ASA-2019-00365 – Linux kernel: Integer overflow while processing SACK blocks allows remote denial of service (SACK Panic)

Allele Security Alert



ASA-2019-00365, CVE-2019-11477, NFLX-2019-001


Integer overflow while processing SACK blocks allows remote denial of service (SACK Panic)


Linux foundation


Linux kernel

Affected version(s)

Linux >= 2.6.29

Linux kernel with the following commit applied:

tcp: Try to restore large SKBs while SACK processing

Fixed version(s)

Linux kernel stable version 4.4.182
Linux kernel stable version 4.9.182
Linux kernel stable version 4.14.127
Linux kernel stable version 4.19.52
Linux kernel stable version 5.1.11

Linux kernel with the following commit applied:

tcp: limit payload size of sacked skbs

Proof of concept



An integer overflow flaw was found in the way the Linux kernel’s networking subsystem processed TCP Selective Acknowledgment (SACK) segments. While processing SACK segments, the Linux kernel’s socket buffer (SKB) data structure becomes fragmented. Each fragment is about TCP maximum segment size (MSS) bytes. To efficiently process SACK blocks, the Linux kernel merges multiple fragmented SKBs into one, potentially overflowing the variable holding the number of segments. A remote attacker could use this flaw to crash the Linux kernel by sending a crafted sequence of SACK segments on a TCP connection with small value of TCP MSS, resulting in a denial of service (DoS).

Technical details

Socket Buffer (SKB) is the most central data structure used in the Linux TCP/IP implementation. It is a linked list of buffers, which holds network packets. Such list can act as a Transmission queue, Receive queue, SACK’d queue, Retransmission queue, etc. SKB can hold packet data into fragments. Linux SKB can hold up to 17 fragments.

define MAX_SKB_FRAGS (65536/PAGE_SIZE + 1)  => 17

With each fragment holding up to 32KB on x86 (64KB on PowerPC) of data. When packet is due to be sent, it’s placed on the Send queue and it’s details are kept in a control buffer structure like

struct tcp_skb_cb {
__u32       seq;                    /* Starting sequence number */
__u32       end_seq;    /* SEQ + FIN + SYN + datalen */
__u32       tcp_tw_isn;
struct {
u16 tcp_gso_segs;
u16 tcp_gso_size;
__u8        tcp_flags;  /2* TCP header flags. (tcp[13])  */


Of these, ‘tcp_gso_segs’ and ‘tcp_gso_size’ fields are used to tell device driver about segmentation offload.

When Segmentation offload is on and SACK mechanism is also enabled, due to packet loss and selective retransmission of some packets, SKB could end up holding multiple packets, counted by ‘tcp_gso_segs’. Multiple such SKB in the list are merged together into one to efficiently process different SACK blocks. It involves moving data from one SKB to another in the list. During this movement of data, the SKB structure can reach its maximum limit of 17 fragments and ‘tcp_gso_segs’ parameter can overflow and hit the BUG_ON() call below resulting in the said kernel panic issue.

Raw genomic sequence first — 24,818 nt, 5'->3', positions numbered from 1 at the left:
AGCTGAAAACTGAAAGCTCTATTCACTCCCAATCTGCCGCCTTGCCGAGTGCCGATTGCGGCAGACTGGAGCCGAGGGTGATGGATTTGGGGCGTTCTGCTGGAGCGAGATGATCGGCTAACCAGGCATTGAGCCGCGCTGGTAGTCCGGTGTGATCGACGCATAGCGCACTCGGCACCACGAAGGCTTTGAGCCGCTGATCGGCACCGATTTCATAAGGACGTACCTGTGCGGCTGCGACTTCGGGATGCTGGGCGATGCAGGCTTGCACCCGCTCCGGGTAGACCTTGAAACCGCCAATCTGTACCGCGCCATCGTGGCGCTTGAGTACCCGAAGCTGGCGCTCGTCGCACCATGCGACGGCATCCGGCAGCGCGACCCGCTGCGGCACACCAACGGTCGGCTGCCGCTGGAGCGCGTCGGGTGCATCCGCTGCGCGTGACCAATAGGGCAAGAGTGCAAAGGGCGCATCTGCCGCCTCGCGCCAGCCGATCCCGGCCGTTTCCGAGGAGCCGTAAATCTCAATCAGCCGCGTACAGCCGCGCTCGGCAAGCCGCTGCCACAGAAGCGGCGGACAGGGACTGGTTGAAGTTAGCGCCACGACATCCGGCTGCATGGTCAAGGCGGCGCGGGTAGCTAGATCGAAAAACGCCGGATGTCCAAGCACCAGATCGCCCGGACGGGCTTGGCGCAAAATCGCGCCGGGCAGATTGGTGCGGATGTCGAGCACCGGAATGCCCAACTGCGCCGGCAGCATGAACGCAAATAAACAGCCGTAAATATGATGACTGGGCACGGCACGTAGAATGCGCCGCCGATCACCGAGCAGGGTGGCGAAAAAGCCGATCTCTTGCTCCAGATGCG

static bool tcp_shifted_skb (struct sock *sk, …, unsigned int pcount, …)

tcp_skb_pcount_add(prev, pcount);
BUG_ON(tcp_skb_pcount(skb) < pcount);   <= SACK panic
tcp_skb_pcount_add(skb, -pcount);


A remote user can trigger this issue by setting the Maximum Segment Size (MSS) of a TCP connection to its lowest limit of 48 bytes and sending a sequence of specially crafted SACK packets. Lowest MSS leaves merely 8 bytes of data per segment, thus increasing the number of TCP segments required to send all data.

Note that tcp_sendmsg() builds skbs with less than 64KB of payload, so this problem needs SACK to be enabled. SACK blocks allow TCP to coalesce multiple skbs in the retransmit queue, thus filling the 17 fragments to maximal capacity.


1 – Block connections with a low MSS using one of the supplied filters. (The values in the filters are examples. You can apply a higher or lower limit, as appropriate for your environment.) Note that these filters may break legitimate connections which rely on a low MSS. Also, note that this mitigation is only effective if TCP probing is disabled (that is, the net.ipv4.tcp_mtu_probing sysctl is set to 0, which appears to be the default value for that sysctl).

2- Disable SACK processing (/proc/sys/net/ipv4/tcp_sack set to 0).


Jonathan Looney (Netflix Information Security)


Linux and FreeBSD Kernel: Multiple TCP-based remote denial of service vulnerabilities

Linux and FreeBSD Kernel: Multiple TCP-based remote denial of
service issues

TCP SACK PANIC – Kernel vulnerabilities – CVE-2019-11477, CVE-2019-11478 & CVE-2019-11479

SACK Panic and Other TCP Denial of Service Issues

CVE-2019-11477, CVE-2019-11478, CVE-2019-11479

tcp: limit payload size of sacked skbs

tcp: Try to restore large SKBs while SACK processing

ASA-2019-00406 – VMware: Selective Acknowledgement (SACK) Panic

Advisory: TCP SACK PANIC kernel vulnerability

CVE-2019-11477 - Red Hat Customer Portal

CVE-2019-11477 | SUSE

CVE-2019-11477 in Ubuntu




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Last modified: July 23, 2019

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